Have you ever heard the saying "You can choose your friends, but you can't choose your family"? It's one of those enduring proverbs that make us all question: If we could really choose our extended family; would we in fact choose them?
Of course this type of question is fairly pointless, since we can't really select, or de-select for that matter, any of our relatives. Despite the fact that every family has a few nuts scattered throughout the generations, whether they be cashews or almonds, some families seem to have more than their fair share of nuts.
And I know what I'm talking about, especially when it relates to my very nutty extended family. You see over the last five months, several members of my extended family have been conducting a verbal assault against us. Between angry emails, threatening letters, slanderous gossip and stealing, several of them have been acting like crazy guests on a Jerry Springer episode.
While my immediate family usually avoids any type of involvement in these familial dramas, recently our lives have been very affected by our relative's various acts of jealousy, envy and deceit. While I have not overtly participated in any of these antics, I have regrettably allowed my emotions to be both affected and governed by their toxic sentiments.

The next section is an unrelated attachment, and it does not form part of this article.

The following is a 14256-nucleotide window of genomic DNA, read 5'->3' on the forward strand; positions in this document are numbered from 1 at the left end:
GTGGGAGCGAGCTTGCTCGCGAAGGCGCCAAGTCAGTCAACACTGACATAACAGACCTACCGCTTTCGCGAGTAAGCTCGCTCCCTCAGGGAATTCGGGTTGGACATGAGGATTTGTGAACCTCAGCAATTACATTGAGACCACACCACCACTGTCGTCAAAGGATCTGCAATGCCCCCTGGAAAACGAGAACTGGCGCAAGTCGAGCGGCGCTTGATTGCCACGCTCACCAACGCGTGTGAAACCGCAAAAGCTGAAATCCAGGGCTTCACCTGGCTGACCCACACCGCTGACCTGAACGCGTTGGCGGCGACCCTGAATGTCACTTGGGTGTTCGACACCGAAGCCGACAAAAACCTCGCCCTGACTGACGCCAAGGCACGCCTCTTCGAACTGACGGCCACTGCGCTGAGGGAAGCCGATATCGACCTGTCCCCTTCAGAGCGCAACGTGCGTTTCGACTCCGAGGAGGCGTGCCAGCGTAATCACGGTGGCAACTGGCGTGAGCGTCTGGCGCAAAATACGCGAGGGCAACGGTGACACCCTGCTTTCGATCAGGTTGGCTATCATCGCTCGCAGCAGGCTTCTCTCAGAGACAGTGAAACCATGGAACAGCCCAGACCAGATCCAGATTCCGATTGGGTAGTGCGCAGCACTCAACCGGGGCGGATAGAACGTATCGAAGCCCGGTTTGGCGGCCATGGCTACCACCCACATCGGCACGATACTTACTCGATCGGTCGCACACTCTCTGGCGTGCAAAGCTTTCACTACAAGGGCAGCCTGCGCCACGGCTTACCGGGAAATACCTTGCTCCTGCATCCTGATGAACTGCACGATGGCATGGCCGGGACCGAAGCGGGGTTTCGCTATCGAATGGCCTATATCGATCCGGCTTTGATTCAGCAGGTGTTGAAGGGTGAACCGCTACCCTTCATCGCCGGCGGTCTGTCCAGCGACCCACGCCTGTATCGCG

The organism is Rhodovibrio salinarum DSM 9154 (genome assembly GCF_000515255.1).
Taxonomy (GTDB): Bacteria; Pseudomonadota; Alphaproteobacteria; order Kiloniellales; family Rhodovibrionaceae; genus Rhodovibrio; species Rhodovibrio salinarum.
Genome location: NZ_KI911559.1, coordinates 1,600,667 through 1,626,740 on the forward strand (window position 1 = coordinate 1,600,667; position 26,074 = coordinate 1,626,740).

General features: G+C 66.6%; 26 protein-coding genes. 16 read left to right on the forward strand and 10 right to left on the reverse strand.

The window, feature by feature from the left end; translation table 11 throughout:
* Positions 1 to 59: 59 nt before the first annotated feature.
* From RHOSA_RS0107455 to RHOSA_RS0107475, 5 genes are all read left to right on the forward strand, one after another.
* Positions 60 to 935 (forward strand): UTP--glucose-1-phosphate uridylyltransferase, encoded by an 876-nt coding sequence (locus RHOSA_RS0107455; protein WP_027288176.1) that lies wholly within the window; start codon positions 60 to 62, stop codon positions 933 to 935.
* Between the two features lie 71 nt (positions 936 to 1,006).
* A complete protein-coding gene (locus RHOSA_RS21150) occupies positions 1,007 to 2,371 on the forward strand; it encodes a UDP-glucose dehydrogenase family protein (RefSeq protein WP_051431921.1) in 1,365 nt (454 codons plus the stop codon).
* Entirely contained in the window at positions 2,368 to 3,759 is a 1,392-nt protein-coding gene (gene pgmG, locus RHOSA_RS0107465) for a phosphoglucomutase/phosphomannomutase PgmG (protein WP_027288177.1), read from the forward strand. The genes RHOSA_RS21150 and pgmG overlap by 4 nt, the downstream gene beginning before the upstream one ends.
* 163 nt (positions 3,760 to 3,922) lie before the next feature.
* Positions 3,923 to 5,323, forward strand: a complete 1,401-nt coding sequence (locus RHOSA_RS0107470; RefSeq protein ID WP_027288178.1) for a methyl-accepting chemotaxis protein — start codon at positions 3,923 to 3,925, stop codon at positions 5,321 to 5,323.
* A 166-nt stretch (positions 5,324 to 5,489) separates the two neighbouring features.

Rather than controlling my anger, frustration and resentment towards these people over the last few months, I have been consumed with an overwhelming desire to retaliate.
However revenge is not only unfulfilling and futile, but it is also not what God would want me to do. Indeed if I allowed myself to be consumed by emotions such as these, I'd be placing a very firm barrier between myself and Him. While revenge can seem like an appealing response when I feel upset or hurt by others, in truth once I choose that path I am not only sinning against that person but also against God.
Lately my family and I have been talking a lot about forgiveness, not just as a kind of buzz word, but about how we can actively forgive those who really hurt us. It is certainly something I have struggled with for many years, how to turn the rhetoric of forgiveness into a reality.
In Matthew 6:14-15 it says that "If you forgive those who sin against you, your heavenly Father will forgive you. But if you refuse to forgive others, your Father will not forgive your sins".
This verse should make an incredible impact on our lives in terms of realising that an authentic relationship with God is tied in with us having a forgiving nature like God. It's something that at times even the world understands, in that the healing power of forgiveness allows us to break the shackles that hold us back from living a full life.